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Our Committee is raising funds to create a lasting legacy telling the story of Lemnos' link to Gallipoli and Australia's Anzac story. Our projects include the Lemnos Gallipoli Memorial in Albert Park, the publication of a major new historical and pictorial publication and more. To make a donation you can also deposit directly by direct debit into the Committee's bank account: Account Name: Lemnos Gallipoli Commemorative Committee Inc; Bank: Delphi Bank; Account No: 204299-020 BSB No: 941300; Include your surname in the reference section. For further information on our legacy projects or to make a donation please contact either Lee Tarlamis 0411553009 or Jim Claven 0409402388M

Tuesday, 1 July 2014

ABC Radio launches day of WW1 historical programs

To mark the centenary of World War One, ABC Radio National last weekend hosted a series of special broadcasts. The Great War: Memory, Perceptions and 10 contested questions explores 10 critical questions about the war and Australia’s place in it. Have a listen to these great programs.

The ten programs are:
1. Endgame. The Hundred Days offensive brought an end to the stalemate in the trenches and saw the collapse of the Central Powers, but should the allies have occupied Germany at the end of the war, and if they had, could they have prevented WW2? This program looks at the crucial role played by the US in bringing about victory for the Entente, the legacy of the conflict on the 20th century and beyond, and how we should remember The Great War today.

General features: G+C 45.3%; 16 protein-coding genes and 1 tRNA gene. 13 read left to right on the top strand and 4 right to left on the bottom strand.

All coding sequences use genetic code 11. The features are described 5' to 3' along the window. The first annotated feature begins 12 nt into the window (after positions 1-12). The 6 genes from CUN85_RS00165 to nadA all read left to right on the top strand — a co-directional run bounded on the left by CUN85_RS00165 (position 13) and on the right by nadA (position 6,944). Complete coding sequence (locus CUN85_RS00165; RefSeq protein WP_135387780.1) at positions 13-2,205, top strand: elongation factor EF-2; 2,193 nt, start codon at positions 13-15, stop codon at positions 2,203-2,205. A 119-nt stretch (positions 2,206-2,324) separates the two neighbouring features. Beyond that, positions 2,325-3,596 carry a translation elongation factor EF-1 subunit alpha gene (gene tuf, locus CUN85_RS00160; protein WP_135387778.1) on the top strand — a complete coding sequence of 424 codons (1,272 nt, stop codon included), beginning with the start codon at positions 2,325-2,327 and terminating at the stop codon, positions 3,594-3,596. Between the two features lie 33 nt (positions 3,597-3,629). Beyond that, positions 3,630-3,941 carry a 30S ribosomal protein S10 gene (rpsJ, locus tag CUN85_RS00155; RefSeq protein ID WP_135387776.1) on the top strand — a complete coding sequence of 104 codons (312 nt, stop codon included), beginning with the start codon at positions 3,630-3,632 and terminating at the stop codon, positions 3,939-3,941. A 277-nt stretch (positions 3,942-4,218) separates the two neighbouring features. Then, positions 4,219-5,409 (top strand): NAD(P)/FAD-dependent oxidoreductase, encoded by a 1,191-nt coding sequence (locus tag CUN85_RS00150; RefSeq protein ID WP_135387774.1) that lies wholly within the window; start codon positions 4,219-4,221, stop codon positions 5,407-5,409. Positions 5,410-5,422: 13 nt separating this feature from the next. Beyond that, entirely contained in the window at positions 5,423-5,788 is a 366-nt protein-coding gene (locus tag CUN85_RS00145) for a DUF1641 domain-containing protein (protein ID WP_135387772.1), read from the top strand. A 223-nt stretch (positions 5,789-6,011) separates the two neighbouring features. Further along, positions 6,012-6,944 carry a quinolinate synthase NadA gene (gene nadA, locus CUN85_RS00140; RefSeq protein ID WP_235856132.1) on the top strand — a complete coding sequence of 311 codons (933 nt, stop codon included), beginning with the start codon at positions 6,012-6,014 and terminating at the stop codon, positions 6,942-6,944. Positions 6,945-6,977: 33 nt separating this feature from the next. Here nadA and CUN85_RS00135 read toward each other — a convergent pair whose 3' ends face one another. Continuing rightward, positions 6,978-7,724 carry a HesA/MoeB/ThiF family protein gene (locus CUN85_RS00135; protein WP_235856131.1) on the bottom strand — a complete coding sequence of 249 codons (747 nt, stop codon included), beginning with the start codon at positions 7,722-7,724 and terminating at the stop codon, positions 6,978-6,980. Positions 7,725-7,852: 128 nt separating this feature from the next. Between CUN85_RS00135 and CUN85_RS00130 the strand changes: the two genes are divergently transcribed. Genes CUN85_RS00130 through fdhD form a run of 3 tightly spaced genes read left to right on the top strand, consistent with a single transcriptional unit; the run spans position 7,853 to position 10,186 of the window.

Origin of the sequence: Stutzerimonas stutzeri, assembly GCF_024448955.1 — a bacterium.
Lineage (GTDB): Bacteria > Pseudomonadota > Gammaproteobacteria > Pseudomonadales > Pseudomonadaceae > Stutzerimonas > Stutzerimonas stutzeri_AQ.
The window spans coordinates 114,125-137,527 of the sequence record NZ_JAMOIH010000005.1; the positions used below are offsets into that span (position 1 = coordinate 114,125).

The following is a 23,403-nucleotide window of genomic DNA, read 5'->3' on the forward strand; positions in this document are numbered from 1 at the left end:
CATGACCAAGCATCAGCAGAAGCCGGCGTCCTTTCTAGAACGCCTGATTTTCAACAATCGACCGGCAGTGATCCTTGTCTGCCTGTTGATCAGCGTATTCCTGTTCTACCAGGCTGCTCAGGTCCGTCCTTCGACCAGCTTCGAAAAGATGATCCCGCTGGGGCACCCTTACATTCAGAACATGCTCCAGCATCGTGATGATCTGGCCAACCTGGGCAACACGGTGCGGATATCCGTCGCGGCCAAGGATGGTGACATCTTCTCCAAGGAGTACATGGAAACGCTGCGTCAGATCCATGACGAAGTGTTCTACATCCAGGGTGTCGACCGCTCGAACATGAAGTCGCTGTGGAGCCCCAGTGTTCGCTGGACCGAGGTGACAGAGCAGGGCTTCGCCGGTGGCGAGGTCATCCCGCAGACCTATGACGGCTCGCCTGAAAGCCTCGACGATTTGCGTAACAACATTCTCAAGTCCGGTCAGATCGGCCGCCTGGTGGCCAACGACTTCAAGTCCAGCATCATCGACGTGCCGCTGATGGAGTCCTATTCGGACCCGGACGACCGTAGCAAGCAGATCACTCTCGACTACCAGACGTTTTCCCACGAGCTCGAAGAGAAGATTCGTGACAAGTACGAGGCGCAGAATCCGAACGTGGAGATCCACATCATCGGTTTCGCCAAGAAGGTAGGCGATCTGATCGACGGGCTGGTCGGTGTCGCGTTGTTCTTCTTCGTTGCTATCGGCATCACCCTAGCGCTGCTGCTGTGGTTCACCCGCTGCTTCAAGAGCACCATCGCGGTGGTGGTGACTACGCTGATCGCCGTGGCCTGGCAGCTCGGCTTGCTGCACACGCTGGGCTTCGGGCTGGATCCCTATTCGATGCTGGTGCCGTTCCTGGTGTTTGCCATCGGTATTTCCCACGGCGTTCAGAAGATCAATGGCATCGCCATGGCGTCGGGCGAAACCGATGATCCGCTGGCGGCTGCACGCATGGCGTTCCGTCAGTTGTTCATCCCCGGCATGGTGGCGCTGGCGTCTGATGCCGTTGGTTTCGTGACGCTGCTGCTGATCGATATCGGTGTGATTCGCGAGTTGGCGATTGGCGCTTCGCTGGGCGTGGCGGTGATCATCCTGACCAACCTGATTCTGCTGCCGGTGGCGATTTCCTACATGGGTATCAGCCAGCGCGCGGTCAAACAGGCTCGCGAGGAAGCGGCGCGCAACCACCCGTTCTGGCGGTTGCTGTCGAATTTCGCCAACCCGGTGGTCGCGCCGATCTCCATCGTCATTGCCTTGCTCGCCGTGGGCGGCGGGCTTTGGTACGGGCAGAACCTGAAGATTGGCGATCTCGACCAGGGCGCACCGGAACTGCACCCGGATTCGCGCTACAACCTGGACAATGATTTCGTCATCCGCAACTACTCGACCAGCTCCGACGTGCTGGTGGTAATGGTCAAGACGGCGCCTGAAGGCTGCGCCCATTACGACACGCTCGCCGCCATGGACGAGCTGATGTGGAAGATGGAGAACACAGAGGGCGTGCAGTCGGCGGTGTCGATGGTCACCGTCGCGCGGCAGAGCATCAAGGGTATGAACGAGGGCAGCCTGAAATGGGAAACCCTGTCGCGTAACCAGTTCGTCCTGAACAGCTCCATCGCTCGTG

Crowd in Martin Place, Sydney celebrating the news of the signing of the armistice. (Courtesy of the Australian War Memorial)
2. Other Voices, Other Battles.The colonies of Britain and France fielded millions of men from places like Algeria, Tunisia, Morocco, West Africa, Madagascar and Indo-china – not to mention India, and thousands of  labourers from the Chinese mainland. Could the Entente powers have survived the war without the assistance of these troops and workers? And how did the issue of race determine where these men served, the kind of work they were made to do, and the casualty rates amongst them?
Two members of a Chinese Labour Company carrying their equipment during the British retirement in France, 24 March 1918. (Courtesy of the Australian War Memorial)
3. God and Country.  What part did religion play in WW1, and what impact did the conflict have on morality and belief? Throughout the war, churches and religious leaders on all sides were enthusiastic supporters of the slaughter, viewing the conflict as a war for civilisation against a godless and barbaric enemy and using language that spoke of holy war and crusade, of apocalypse and Armageddon. But was the Great War a holy war?
Archbishop Daniel Mannix campaigned prominently against conscription (Donaldytong/Wikipedia Commons) 
4. The view from Berlin.  Did Germany engineer the war for its own territorial ambitions, or was it a victim of the complicated diplomatic web that bound it to an unstable Hapsburg empire? The issue of German culpability is still hotly debated today, not least amongst German historians. We take the view from Berlin to find out how the war was perceived within the borders of the Central Powers.
Did the Kaiser steer Germany towards war? (WikiImages/pixabay)